Kahn captures 14th

Kelly Hildebrandt

Once again, Phyllis Kahn, a 26-year incumbent, ran away with the state House of Representatives seat for District 59B.
Kahn, a Democrat and former University research staff member, has consistently won as an incumbent with at least 60 percent of the vote.
At press time, Kahn had 59 percent of the vote with three of 16 precincts reporting. Her opponents, Republican Robert Fowler, a 22-year-old third-year University law student, had 27 percent of the vote while independent candidate Eric Hanson, a 24-year-old mass communications senior at the University, had 12 percent of the vote.
“I feel fine,” Kahn said, adding that she now needs to find out if she will be a majority or minority in the Legislature.
Kahn said she will work to get a more comprehensive smoking bill which will ban smoking in all work places, along with bars and restaurants.
In the long term, she will focus on global warming and work to start decreasing the use of carbon monoxide.
“When you’re kind of expected from the start it doesn’t have as much excitement,” Kahn said.
Kahn is currently on the House Governmental Operations Committee and will continue to work computer glitches facing the year 2000. The committee is also addressing the constitutional amendment on the ballot this election to abolish the state treasurer’s office.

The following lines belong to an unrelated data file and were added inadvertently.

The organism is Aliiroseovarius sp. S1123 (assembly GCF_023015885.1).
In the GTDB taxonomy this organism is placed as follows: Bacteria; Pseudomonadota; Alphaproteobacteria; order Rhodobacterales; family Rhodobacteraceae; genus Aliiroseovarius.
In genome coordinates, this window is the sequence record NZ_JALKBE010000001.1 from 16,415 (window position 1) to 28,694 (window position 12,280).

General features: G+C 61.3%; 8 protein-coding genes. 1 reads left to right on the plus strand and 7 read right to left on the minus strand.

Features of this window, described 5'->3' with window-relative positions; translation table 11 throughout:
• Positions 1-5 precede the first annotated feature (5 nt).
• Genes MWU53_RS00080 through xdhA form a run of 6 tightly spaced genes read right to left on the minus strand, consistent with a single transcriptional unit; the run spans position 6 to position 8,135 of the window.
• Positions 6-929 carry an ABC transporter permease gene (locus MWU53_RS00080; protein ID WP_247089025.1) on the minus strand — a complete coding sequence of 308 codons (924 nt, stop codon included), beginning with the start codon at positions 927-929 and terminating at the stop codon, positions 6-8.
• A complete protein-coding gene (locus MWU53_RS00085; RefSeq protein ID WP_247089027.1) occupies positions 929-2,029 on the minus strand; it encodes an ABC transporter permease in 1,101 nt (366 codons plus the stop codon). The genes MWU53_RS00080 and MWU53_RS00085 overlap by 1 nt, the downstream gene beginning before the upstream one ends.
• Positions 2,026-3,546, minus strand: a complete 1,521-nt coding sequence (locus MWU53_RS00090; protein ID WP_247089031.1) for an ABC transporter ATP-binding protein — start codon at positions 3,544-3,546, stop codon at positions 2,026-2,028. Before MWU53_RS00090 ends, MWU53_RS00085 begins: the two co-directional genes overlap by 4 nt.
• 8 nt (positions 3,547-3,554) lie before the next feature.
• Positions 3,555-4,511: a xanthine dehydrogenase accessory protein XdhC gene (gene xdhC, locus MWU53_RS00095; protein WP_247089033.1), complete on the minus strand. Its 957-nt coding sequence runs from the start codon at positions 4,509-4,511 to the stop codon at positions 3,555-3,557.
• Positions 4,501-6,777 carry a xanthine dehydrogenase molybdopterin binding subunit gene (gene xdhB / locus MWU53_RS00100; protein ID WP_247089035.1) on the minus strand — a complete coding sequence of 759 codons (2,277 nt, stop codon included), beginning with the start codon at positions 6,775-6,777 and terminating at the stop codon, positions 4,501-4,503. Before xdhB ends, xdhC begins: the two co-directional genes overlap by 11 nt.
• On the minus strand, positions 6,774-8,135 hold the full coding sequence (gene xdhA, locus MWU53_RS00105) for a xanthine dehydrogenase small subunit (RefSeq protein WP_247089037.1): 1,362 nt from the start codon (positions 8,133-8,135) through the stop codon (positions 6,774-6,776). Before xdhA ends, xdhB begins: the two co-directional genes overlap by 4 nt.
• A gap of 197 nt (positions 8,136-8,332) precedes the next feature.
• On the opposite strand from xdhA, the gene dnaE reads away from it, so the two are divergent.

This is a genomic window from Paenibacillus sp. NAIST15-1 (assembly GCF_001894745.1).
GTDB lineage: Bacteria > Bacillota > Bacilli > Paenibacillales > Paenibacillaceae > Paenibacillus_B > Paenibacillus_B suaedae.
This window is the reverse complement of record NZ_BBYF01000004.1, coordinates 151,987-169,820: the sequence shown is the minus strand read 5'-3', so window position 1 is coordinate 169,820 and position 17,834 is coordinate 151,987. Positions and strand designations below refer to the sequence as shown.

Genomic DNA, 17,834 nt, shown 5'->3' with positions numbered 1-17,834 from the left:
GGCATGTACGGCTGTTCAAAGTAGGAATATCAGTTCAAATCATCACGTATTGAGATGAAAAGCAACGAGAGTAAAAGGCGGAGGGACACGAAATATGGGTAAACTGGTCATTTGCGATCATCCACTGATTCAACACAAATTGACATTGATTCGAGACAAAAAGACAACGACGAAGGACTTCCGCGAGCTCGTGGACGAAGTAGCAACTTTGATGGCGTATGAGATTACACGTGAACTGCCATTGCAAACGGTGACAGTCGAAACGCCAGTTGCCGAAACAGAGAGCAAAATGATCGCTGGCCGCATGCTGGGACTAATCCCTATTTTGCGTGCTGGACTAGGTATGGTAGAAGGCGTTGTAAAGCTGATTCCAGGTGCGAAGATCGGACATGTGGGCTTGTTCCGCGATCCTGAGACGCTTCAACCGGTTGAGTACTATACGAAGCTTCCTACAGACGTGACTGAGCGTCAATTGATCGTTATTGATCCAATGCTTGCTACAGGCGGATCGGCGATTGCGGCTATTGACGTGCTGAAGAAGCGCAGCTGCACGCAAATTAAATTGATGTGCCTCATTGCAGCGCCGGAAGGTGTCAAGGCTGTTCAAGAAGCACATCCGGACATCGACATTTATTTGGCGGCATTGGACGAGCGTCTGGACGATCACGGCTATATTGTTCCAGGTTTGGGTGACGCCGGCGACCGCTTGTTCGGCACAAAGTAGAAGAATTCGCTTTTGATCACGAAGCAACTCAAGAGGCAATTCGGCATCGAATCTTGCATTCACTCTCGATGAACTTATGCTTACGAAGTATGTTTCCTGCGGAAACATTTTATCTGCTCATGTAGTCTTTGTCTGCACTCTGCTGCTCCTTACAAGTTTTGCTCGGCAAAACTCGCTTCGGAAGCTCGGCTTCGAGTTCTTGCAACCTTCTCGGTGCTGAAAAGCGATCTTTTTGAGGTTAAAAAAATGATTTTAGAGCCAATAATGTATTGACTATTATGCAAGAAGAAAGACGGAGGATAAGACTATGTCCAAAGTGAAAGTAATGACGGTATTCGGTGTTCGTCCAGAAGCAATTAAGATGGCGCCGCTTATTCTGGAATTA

Kahn has implemented many bills during her stay in the House. She authored the Minnesota Clean Air Act of 1975, which prohibits smoking in public buildings, along with many bills to expand women’s athletic programs.
Fowler said he would have considered 35 percent vote a victory, adding that he lost votes because a lot of people voted anti-establishment.
Fowler said he will now focus on school, which has been put on the back burner for the election.
“I’m ready to do this all over again,” Fowler said. He will review this year’s campaign to determine what needs improvement when he runs for District 59B again in 2000.
Hanson plans to graduate in the spring and may possibly enter another election in the future.
“I’d have to say win, lose or draw, I’m ecstatic with everything that’s happened,” Hanson said.
He decided to campaign less for himself and more for Reform Party gubernatorial candidate Jesse Ventura in the last weeks before the elections because he thought it would make more of a difference.
The Legislature creates public policy in areas such as crime prevention and education. They also elect members to the University Board of Regents. There are 134 representatives in the state House.
District 59B encompasses the University East Bank and the surrounding areas, which are highly populated by students.